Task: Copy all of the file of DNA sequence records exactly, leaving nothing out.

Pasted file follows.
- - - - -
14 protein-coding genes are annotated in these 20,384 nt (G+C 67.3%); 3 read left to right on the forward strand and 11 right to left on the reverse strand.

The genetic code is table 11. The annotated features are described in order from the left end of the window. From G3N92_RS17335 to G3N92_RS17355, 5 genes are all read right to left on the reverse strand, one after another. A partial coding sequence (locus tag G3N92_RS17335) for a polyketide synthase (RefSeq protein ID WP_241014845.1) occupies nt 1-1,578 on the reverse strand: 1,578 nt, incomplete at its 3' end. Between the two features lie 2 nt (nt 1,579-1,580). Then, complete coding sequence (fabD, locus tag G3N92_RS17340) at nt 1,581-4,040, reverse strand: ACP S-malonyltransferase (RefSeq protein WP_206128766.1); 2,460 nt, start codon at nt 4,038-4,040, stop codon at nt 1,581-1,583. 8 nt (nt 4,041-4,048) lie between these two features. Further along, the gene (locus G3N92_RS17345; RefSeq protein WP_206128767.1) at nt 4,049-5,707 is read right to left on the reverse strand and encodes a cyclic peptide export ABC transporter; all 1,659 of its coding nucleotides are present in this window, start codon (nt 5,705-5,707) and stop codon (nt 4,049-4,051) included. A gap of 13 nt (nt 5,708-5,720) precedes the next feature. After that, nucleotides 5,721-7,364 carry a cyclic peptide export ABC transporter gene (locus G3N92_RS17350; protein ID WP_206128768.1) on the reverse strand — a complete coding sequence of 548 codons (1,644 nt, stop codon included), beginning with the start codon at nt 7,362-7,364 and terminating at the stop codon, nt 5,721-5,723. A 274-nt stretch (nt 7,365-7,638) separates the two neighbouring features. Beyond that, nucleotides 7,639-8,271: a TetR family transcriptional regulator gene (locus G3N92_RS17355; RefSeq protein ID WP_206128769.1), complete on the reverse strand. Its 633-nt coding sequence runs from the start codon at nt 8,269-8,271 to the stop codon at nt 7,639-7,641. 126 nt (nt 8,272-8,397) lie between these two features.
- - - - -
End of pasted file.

14 protein-coding genes are annotated in these 20,384 nt (G+C 67.3%); 3 read left to right on the forward strand and 11 right to left on the reverse strand.

The genetic code is table 11. The annotated features are described in order from the left end of the window. From G3N92_RS17335 to G3N92_RS17355, 5 genes are all read right to left on the reverse strand, one after another. A partial coding sequence (locus tag G3N92_RS17335) for a polyketide synthase (RefSeq protein ID WP_241014845.1) occupies nt 1-1,578 on the reverse strand: 1,578 nt, incomplete at its 3' end. Between the two features lie 2 nt (nt 1,579-1,580). Then, complete coding sequence (fabD, locus tag G3N92_RS17340) at nt 1,581-4,040, reverse strand: ACP S-malonyltransferase (RefSeq protein WP_206128766.1); 2,460 nt, start codon at nt 4,038-4,040, stop codon at nt 1,581-1,583. 8 nt (nt 4,041-4,048) lie between these two features. Further along, the gene (locus G3N92_RS17345; RefSeq protein WP_206128767.1) at nt 4,049-5,707 is read right to left on the reverse strand and encodes a cyclic peptide export ABC transporter; all 1,659 of its coding nucleotides are present in this window, start codon (nt 5,705-5,707) and stop codon (nt 4,049-4,051) included. A gap of 13 nt (nt 5,708-5,720) precedes the next feature. After that, nucleotides 5,721-7,364 carry a cyclic peptide export ABC transporter gene (locus G3N92_RS17350; protein ID WP_206128768.1) on the reverse strand — a complete coding sequence of 548 codons (1,644 nt, stop codon included), beginning with the start codon at nt 7,362-7,364 and terminating at the stop codon, nt 5,721-5,723. A 274-nt stretch (nt 7,365-7,638) separates the two neighbouring features. Beyond that, nucleotides 7,639-8,271: a TetR family transcriptional regulator gene (locus G3N92_RS17355; RefSeq protein ID WP_206128769.1), complete on the reverse strand. Its 633-nt coding sequence runs from the start codon at nt 8,269-8,271 to the stop codon at nt 7,639-7,641. 126 nt (nt 8,272-8,397) lie between these two features.